There’s nothing that kills the excitement of many club football fans like the two following words: international break.

Off the back of a good result? It’s a potential momentum killer. Off the back of a bad result? Two weeks to stew over it. Off the back of an indifferent result? Just a sigh as alternative weekend plans are sought.

There’s no getting away from it: international football will never be for everyone. Many that commit thousands of pounds and emotional energy into following their club will always just see international football as a distraction.

Over the past ten years, the Rangers support has had a fractured relationship with the Scottish national team. Myriad reasons came together to create a perfect storm that led many to disillusionment.

The raw anger of 2012 created a polarisation in Scottish football that will likely take decades to fix. When Rangers suffered, it was what some other fans had been waiting for their whole lives. A giant brought to its knees and others were only happy to revel. International football is supposed to be the time of the year where you put your club allegiance to one side and get behind a common cause - that remains a challenging concept between Rangers and the rest of Scottish football when bad blood still exists.

The financial implosion led to a natural disconnect from the Scotland team on the park. No players on the pitch to relate to, a monthly debate on whether Lee Wallace should be in the team, and watching a Scotland team dominated by Celtic players led to many switching off. Rangers fans have grown up through the decades watching Scotland teams with a distinct Light Blue identity throughout the squad. To watch that disappear evidently hurts and changes that relationship.

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That’s all before you add the independence referendum of 2014 into the mix. A majority of Rangers fans support the union and the referendum resulted in a hardening of identity politics for many on both sides with the national team sometimes stuck in the middle. The concept of how national pride is displayed remains a topic for debate as the constitutional question rages on. Some will feel - correctly or incorrectly - disillusioned with this and while it doesn’t define the relationship between Rangers fans and Scotland, it has taken its toll and some remain entrenched in such views.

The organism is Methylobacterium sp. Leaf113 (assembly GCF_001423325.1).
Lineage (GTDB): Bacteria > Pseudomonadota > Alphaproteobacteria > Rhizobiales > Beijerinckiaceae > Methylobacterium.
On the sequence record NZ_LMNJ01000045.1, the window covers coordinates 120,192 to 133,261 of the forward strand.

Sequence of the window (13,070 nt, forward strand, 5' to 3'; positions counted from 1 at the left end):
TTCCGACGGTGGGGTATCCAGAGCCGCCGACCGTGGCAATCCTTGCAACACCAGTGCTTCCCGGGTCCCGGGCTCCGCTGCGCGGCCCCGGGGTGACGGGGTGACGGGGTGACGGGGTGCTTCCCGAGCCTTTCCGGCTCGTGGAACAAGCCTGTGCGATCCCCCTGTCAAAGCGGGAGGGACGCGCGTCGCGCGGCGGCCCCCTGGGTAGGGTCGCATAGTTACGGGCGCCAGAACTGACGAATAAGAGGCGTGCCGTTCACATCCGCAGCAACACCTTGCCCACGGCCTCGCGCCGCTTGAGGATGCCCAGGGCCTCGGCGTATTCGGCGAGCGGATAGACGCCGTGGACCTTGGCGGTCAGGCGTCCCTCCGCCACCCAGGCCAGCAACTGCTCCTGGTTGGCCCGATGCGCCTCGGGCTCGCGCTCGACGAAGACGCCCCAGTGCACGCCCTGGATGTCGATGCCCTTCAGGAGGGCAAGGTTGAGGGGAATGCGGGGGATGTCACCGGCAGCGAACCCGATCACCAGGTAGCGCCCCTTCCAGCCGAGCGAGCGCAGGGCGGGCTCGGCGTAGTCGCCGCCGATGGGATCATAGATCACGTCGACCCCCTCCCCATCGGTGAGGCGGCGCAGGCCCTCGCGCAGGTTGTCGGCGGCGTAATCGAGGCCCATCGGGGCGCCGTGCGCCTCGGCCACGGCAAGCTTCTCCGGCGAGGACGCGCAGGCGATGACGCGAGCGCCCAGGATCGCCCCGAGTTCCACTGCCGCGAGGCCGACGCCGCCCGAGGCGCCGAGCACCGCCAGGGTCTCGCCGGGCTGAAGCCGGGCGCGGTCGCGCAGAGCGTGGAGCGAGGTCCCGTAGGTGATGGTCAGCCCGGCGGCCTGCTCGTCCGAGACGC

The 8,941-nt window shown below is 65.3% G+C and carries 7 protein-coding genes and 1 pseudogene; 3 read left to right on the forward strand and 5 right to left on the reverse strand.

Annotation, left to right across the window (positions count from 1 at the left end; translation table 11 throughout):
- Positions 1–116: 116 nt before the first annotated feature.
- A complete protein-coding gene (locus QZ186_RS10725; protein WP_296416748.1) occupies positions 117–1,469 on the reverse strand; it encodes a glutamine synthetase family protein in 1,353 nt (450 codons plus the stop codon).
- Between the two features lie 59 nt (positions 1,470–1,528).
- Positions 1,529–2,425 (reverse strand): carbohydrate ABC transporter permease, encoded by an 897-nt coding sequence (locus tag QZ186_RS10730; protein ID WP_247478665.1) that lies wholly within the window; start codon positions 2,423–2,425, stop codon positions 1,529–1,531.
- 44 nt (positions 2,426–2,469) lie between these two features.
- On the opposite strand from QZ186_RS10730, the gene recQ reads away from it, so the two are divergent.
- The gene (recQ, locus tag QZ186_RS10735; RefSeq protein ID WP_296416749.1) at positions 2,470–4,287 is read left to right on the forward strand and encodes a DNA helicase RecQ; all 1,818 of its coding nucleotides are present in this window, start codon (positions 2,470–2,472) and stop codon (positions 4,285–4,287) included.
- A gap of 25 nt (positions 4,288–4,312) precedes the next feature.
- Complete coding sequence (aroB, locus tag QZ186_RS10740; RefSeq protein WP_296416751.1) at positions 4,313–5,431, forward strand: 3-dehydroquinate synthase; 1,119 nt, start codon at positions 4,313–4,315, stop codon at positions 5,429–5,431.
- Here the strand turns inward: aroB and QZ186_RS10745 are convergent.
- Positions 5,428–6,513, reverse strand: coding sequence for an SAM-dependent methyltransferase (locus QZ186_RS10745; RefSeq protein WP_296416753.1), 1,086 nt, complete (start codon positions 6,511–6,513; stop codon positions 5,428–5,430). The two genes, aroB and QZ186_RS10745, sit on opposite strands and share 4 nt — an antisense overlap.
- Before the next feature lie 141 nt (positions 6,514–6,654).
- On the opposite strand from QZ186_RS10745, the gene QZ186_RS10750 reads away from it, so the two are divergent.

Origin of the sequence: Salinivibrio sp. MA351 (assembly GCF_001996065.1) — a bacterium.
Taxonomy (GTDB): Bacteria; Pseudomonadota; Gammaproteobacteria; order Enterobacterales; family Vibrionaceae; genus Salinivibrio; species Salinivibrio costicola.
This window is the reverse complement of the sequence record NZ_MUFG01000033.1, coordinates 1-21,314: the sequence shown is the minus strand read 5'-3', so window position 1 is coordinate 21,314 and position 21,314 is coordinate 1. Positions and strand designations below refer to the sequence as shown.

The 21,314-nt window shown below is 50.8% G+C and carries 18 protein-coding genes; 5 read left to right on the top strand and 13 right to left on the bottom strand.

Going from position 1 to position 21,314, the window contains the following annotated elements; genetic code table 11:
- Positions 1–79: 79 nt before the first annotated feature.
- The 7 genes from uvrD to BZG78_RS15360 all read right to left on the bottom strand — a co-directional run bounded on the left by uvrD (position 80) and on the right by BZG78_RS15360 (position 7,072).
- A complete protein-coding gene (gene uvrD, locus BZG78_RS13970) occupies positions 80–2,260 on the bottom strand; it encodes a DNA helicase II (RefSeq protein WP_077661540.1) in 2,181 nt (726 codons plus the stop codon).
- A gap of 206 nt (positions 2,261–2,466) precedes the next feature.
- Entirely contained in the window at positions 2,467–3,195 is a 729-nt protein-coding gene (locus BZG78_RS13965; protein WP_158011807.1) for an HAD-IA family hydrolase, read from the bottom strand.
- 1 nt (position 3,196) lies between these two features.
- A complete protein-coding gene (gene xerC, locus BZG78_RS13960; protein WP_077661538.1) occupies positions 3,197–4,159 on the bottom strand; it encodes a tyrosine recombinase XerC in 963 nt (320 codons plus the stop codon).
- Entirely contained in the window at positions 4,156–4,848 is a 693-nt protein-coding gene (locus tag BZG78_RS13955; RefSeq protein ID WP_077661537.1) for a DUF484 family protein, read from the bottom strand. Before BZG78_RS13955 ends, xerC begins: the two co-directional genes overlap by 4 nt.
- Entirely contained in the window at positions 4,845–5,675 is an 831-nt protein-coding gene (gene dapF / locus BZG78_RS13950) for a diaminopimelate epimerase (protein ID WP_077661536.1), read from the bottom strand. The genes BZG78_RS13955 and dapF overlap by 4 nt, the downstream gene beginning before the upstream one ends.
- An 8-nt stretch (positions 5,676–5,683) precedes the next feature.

The “us and them” mentality of Scottish football will likely always be a hindrance to the relationship between Rangers fans and Scotland. The intensity of rivalries between Rangers and teams across the country is what makes the league unique and immensely likeable. That leads to rigid viewpoints and a reluctance to put disdain aside to enjoy a common cause. Bitterness still exists from Ian Black being booed by his own fans as he took to the pitch for Scotland. Memories are long and differences are unlikely to be forgotten.

Those divides can often stand in the way of legitimate debate when it comes to the national team. A discussion about Patterson or O’Donnell for the right-back position has more of an edge to it than a debate such as McTominay or Hendry at centre back. Fans struggle to fight through their biases and so many make arguments based on Rangers and non-Rangers perspectives. It often lacks any form of subtlety - Patterson being in the Scotland team is good for Rangers therefore some won’t want Patterson in the team.

Despite all this, as some brighter days for the national team appear on the horizon, it feels like there is light at the end of the tunnel for the relationship between Scotland and Rangers fans. The national team is becoming more relatable as Ryan Jack and now Nathan Patterson play pivotal roles in the side. It may be fickle but excitement levels rise when you see your young right-back is in the starting lineup. As Rangers continue to assert their place at the top of Scottish football, it seems inevitable more players will have involvement in the Scottish team and with that will come an increase in fans whose attentions are perked.

The relationship between Rangers fans and Scotland will always have its limitations, but it feels like we are returning to a point where the two can coexist. No one has a monopoly over what it means to support your country, and Rangers fans can help define what being a Scotland fan is in future. A healthy contribution of talent from the youth academy can only be a good thing for the national team and with that will come further support.

A study once claimed Rangers fans are the most prevalent members of the Tartan Army. This raised a lot of eyebrows because of the noticeable strains discussed here, but there is clearly a quiet, yet relatively sizeable, national team following within the support.

The more Nathan Pattersons we produce, the more that will continue to grow.